Mississippi State meets South Alabama in Friday’s first round of the Hattiesburg Regional. The #2 seed Bulldogs and #3 Jaguars are scheduled for 6:00 on Pete Taylor Park. Their game follows the 1:00 opener with host and top-seed Southern Mississippi facing #4 Illinois-Chicago.
“It makes everything you’ve done the whole year worth it,” Andy Cannizaro said.
Of course the first-year Bulldog coach hasn’t spent a ‘whole year’ with this team yet. He only took over last November, and it’s been a whirlwind half-year for a first-time college head coach. But yes, it has all been worth it both for Cannizaro and a rebuilding ball club that few envisioned would still be playing ball this time of 2017.
None of that unexpected success story will be worth a ball or strike call now. Not when Mississippi State has been assigned to a regional containing a regular-season champion in the host Eagles. Or, a couple of conference tournament winners in the Jaguars and Flames who, no pun intended for the latter, enter NCAA play on a hot streak.
“There’s four outstanding teams here,” Cannizaro said. His Bulldogs bring no title to this tourney, but did spend most of two months contending for a repeat SEC championship at least.
Mississippi State also arrives in Hattiesburg to see a familiar foe. South Alabama came to campus in March as part of a three-team event and took a couple of close losses to MSU. The Jaguars returned some of the favor with a 5-2 April win in Mobile.
Now these long-time inter-conference opponents collide with serious stakes. It is the second time State and USA have played in a regional. The first was back in 2013 when those Dogs were starting a surge to the College World Series. Naturally none of those participants are still around for this fourth ’17 meeting.
“They’re extremely well-coached. They’re playing really well right now,” Cannizaro said. “(Travis) Swaggerty is an all-American type of player, a five-tool guy. He does everything you’re looking for in a centerfielder. He’s kind of the catalyst of their team.”
In three meetings Swaggerty, batting third or fourth in USA’s order, went 5-of-8 with four RBI. Yes, the pitching and defense plans center around containing the Jags’ best bat.
“The biggest thing we need to try to do is our best to keep the guys that hit above him off base,” Cannizaro said. “If we can limit his RBI chances that’s a really big victory for us.” The two, or in April three batters hitting ahead of Swaggerty were a combined 4-of-24, for what that is worth.
South Alabama typically uses an order biased strongly to the left side. Conventional coaching would try a left-hand look on the hill, and by coincidence Mississippi State ace Konnor Pilkington is a southpaw. He also dominated the Jaguars back in March with 13-strikeout and 7.2-inning shutout.
Cannizaro and Gary Henderson are throwing a curve at convention. Or more often a fastball, as that is RHP Cole Gordon’s forte. This is not a complete surprise choice if one follows the other conventional thought, that this game’s winner will face the home team and top seed on Saturday.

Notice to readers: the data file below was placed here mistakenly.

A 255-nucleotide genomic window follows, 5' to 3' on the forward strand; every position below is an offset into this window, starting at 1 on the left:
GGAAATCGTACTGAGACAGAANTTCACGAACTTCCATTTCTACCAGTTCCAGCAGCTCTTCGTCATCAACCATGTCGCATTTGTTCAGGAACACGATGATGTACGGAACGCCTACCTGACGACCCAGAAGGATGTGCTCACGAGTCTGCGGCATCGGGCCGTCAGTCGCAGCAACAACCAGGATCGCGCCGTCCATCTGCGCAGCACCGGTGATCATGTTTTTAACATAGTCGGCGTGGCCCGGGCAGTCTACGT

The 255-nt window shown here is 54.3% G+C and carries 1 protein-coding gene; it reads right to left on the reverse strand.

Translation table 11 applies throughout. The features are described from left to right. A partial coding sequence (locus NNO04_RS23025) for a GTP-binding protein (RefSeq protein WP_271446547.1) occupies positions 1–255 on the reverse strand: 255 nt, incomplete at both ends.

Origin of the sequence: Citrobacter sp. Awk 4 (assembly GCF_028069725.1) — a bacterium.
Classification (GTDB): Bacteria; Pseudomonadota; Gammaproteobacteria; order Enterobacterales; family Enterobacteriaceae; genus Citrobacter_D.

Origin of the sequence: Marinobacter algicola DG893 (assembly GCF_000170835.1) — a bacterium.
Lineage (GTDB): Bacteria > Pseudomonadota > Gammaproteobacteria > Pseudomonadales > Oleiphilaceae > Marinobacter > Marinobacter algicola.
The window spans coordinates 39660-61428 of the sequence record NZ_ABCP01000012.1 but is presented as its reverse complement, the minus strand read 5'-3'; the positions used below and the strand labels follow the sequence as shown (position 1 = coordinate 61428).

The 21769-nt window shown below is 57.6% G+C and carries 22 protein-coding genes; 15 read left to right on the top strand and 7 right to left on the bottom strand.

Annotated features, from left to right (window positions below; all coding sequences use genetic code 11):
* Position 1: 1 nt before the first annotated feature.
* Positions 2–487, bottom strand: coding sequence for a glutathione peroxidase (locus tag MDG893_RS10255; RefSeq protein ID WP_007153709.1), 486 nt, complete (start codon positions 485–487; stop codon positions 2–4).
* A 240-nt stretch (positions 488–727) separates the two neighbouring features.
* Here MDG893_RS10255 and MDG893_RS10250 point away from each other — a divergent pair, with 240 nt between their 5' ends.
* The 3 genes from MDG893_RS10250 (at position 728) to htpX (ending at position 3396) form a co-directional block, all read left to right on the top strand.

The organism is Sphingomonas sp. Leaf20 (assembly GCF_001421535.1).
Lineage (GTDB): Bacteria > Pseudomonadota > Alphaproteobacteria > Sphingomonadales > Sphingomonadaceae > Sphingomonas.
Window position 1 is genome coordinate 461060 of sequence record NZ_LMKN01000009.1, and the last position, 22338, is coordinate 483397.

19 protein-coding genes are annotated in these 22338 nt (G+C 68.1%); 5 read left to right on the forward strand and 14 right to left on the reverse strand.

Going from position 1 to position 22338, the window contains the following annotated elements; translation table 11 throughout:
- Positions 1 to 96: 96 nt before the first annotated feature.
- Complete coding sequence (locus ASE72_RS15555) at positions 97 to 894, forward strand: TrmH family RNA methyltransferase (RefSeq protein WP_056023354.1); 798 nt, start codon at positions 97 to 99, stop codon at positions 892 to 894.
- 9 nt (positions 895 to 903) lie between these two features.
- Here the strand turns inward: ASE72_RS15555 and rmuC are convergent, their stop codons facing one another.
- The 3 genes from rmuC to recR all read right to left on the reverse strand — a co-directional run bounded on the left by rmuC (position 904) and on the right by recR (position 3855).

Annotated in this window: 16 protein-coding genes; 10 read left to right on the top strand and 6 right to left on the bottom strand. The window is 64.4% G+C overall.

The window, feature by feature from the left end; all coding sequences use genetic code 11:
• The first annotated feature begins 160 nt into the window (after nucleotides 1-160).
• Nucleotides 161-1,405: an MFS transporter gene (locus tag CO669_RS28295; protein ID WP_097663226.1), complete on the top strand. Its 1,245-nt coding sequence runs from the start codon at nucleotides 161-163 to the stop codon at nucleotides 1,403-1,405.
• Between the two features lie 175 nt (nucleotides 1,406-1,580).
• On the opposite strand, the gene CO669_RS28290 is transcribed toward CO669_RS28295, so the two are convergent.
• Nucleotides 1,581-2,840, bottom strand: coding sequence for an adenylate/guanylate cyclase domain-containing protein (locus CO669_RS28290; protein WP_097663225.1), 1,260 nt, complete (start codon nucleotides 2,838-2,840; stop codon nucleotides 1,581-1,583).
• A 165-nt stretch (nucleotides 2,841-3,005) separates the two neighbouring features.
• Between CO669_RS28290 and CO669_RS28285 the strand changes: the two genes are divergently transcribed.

At the same time calling on Gordon (2-2, 4.59, 51 strikeouts) isn’t an insult to South Alabama at all. The Jaguars have seen what the converted first baseman did last Friday to SEC champions Florida with seven shutout innings. Cannizaro is counting on the Gordon he saw in other games to show up this Friday.
“Cole has had terrific outings this year, his last four or five have been phenomenal. He’s a strike thrower, throws three pitches for strikes. And he’s probably one of the biggest competitors our team.”
Gordon and all other MSU moundsmen must be competitors able to shrug off blows, too. Pete Taylor Park is not exactly pitcher-friendly. This doesn’t diminish the legitimate power the home team has shown all season.
But compared to say Dudy Noble Field, the margins for location errors and lack of movement are far finer now. At the same time, Cannizaro says, this is something his offense must deal with. As in, don’t get tempted to play home run derby all day and give the Jaguars easy airballs.
“The biggest thing is have a gameplan for each hitter to have success. Do we have guys capable of hitting the ball out the ballpark, absolutely,” Cannizaro said. 1B Brent Rooker certainly is with his SEC-leading 21 home runs. Other Dogs have the pop to reach these walls as well.
This is not the approach. “For the most part we’re a line-drive, gap-to-gap singles type of team. Playing in Pete Taylor Park where the gaps are shortened and the ball really jumps, you just convince your guys put a good swing on a good pitch and try to back-spin the ball into the gaps. Let the playing conditions dictate where the ball is going to go.”
This is Mississippi State’s first appearance at PTP since 2010. Post-season play of course is nothing new for the program. There is however lots of ‘new’ to this regional. None of the pitchers who toed the Dudy Noble Field rubber in the 2016 Starkville regional or super regional for that matter are on the active roster this week.
For that matter only Rooker, CF Jake Mangum, and SS Ryan Gridley started all NCAA games last season; and 2B Hunter Stovall started one, in the super round.
Thus there isn’t much NCAA Tournament experience in the ’17 order or rotation or relief crew. Cannizaro himself is a rookie head coach on the NCAA stage, though he had two years of exposure as a LSU assistant. At least he did learn a little in the ’17 Baton Rouge Regional about adapting to weather; which could come in handy as the forecast is not encouraging for Saturday and Sunday.
Yet this half-year together has produced a new, exciting, and surprisingly successful regime debut already. So whatever happens in Hattiesburg, or not, there is every reason for Bulldog Baseball to think bigger about the whole-year ahead.